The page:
Some applause for Hartford Mayor Pedro Segarra for stating the obvious.
The University of Connecticut's medical school, and its health center, should be in Hartford.
So if there's going to be a new University of Connecticut health center, let's please not repeat the mistake of 35 years ago when backroom wheeling and dealing brought the facility to Farmington. An expanded UConn Health Center and research facility should be in Hartford, where it can attract and spawn more development and promote collaboration with the private sector.
I understand that Segarra might be dreaming. UConn is entrenched at the sprawling Farmington campus, which officials tell me works exceedingly well for the medical school and research facilities there. But I'm looking toward the future, and a $400 million or more investment in a suburban location away from mass transit, workforce and housing just repeats the mistakes of the past.
What does work is an urban location next to where the action is. If you want to see what bioscience research and medicine can do, look to Boston or Pittsburgh, where hospitals and bioscience research play a vital role. In New Haven, collaboration between the city, Yale-New Haven Hospital and Yale Medical School has brought jobs, businesses and housing to the city.
The UConn project is an essential component for rebuilding our local economy, with the potential to add thousands of jobs and attract new companies to Hartford. The existing UConn health center plan calls for renovating the outdated John Dempsey Hospital in Farmington at a cost of $362 million. But its future is uncertain because the state recently lost out on a $100 million federal grant for the project.
Segarra correctly sees that Hartford's — and the region's — smart-growth future must be focused on the city and not the suburbs.
"From a geographic point of view, it just makes sense,'' Segarra told me, pointing out that Hartford will increasingly be a transportation hub in coming years, especially if the state's plans for a high-speed and commuter rail line are successful. "Hartford is a zone of convergence. You have the buildings, you have the infrastructure and you have the space you need."
There are complicated and expensive questions here, such as what to do with the old hospital, how many new beds might be needed in the city and just what would be needed in Hartford to house UConn's medical and dental schools. There's also a long history of sharp disagreement surrounding this project among hospitals in the area.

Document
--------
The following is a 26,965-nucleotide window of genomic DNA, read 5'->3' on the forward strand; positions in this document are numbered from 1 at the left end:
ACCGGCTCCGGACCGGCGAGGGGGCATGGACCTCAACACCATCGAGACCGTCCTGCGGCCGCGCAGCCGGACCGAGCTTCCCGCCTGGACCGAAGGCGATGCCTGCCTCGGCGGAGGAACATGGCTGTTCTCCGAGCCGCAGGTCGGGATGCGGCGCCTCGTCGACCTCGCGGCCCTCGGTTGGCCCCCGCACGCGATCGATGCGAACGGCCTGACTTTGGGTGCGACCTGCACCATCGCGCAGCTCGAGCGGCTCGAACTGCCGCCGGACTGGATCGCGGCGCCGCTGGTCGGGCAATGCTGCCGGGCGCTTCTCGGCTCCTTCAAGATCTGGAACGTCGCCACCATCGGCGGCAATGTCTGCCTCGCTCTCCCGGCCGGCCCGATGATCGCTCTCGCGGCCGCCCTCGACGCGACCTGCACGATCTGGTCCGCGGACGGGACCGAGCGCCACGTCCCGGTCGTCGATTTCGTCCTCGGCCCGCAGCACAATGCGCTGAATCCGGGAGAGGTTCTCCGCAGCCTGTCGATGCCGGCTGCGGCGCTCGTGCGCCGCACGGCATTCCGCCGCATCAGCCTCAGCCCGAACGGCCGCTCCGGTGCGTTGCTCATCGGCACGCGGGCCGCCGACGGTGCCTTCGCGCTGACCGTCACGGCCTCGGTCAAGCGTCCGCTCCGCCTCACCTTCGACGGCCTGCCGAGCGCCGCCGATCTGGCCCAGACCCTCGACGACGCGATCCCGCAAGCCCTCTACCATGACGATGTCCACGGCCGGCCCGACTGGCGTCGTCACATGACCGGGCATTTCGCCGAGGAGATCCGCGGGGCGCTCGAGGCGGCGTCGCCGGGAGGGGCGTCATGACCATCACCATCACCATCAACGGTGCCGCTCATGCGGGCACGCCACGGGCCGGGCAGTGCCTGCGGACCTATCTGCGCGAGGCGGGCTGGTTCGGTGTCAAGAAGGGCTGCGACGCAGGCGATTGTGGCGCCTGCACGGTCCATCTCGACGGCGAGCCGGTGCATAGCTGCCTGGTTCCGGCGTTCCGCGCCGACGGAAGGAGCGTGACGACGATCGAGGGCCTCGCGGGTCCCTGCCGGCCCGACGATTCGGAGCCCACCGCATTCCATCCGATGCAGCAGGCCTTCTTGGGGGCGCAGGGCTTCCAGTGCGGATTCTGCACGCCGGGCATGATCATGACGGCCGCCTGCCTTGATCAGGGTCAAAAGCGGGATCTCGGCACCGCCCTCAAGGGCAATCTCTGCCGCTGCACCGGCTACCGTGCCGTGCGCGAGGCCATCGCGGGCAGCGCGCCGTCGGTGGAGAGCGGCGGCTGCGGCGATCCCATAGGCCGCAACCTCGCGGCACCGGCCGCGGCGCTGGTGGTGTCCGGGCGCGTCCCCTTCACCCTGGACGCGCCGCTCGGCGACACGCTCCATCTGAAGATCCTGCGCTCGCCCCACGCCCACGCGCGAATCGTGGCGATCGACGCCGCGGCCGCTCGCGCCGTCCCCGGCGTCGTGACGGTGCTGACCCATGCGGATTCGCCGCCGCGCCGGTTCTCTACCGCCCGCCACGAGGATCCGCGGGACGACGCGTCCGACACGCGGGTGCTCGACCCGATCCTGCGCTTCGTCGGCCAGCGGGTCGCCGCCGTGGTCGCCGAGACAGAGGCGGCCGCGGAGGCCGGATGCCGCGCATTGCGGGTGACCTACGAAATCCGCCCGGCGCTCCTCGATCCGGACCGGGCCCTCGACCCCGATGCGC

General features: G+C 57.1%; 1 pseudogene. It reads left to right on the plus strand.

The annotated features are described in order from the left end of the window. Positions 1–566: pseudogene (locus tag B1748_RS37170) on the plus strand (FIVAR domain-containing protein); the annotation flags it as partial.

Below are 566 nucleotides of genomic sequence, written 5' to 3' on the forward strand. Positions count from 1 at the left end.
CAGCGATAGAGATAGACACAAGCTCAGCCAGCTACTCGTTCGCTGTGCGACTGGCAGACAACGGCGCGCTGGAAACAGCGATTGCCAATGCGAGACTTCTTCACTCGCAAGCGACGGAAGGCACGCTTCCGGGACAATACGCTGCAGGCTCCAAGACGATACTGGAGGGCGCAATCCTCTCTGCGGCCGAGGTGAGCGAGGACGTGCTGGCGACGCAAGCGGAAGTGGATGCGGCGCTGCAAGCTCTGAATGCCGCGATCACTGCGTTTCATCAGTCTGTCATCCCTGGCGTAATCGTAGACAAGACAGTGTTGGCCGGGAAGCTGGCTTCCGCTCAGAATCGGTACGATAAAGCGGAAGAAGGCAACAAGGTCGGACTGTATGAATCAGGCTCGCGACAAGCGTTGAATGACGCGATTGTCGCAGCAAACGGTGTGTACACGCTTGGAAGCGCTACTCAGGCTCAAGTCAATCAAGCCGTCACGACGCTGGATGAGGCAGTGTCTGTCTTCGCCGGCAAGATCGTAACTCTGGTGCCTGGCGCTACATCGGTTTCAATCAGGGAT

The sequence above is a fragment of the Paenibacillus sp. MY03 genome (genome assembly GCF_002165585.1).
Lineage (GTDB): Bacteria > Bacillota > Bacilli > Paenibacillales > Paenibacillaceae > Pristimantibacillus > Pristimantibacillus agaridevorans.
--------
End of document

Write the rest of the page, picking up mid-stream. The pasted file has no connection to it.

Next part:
But the larger point is that any expanded UConn facility must be in Hartford if we want to get the added economic punch. Keeping it in Farmington will not spark an economic revival.
"It doesn't make sense to have the medical school in Farmington. It makes entirely good sense to put it in the [city's] central core … where transit is available and where an available workforce exists,'' said New Haven Mayor John DeStefano, whose city is increasingly becoming a model for the state.
"One of my big partners is the dean of the [Yale] medical school. That medical school generates thousands of jobs in New Haven,'' DeStefano said. "Our office vacancies are at the lowest levels in 20 or 30 years. We are about to build a new and taxable office lab downtown. What is driving our occupancies are the knowledge-based companies, particularly life and bioscience companies, based on the science of the medical school."
"We see the medical school as a job creator in the commercial sector. We encourage and support its growth."
Last week, Segarra told the region's business leaders at the MetroHartford Alliance that he plans to lobby for bringing UConn's medical school and health center to Hartford.
"That medical school is a huge asset for us,'' said Oz Griebel, the alliance's CEO and a gubernatorial candidate last year. "Why Hartford? There is no rail line out in Farmington. There is no busway. What better way to start creating critical mass. Look at the power we already have downtown now with Aetna, Hartford and The Travelers. We've already got two major hospitals in the city."
With years of conflict over what to do about the UConn hospital, Segarra will have a tough time convincing state legislators, executives from area hospitals and the university that Farmington isn't the best location. A $3 billion deficit might make Gov. Dannel T. Malloy gun shy of yet another investment in UConn.
But the mayor-turned-governor knows the impact this project could make in Hartford — and for his administration. Not long ago, he told me he sees an "even bigger upside" to an expanded UConn research hospital.
That upside begins with moving it to Hartford.
Reprinted with permission of the Hartford Courant.
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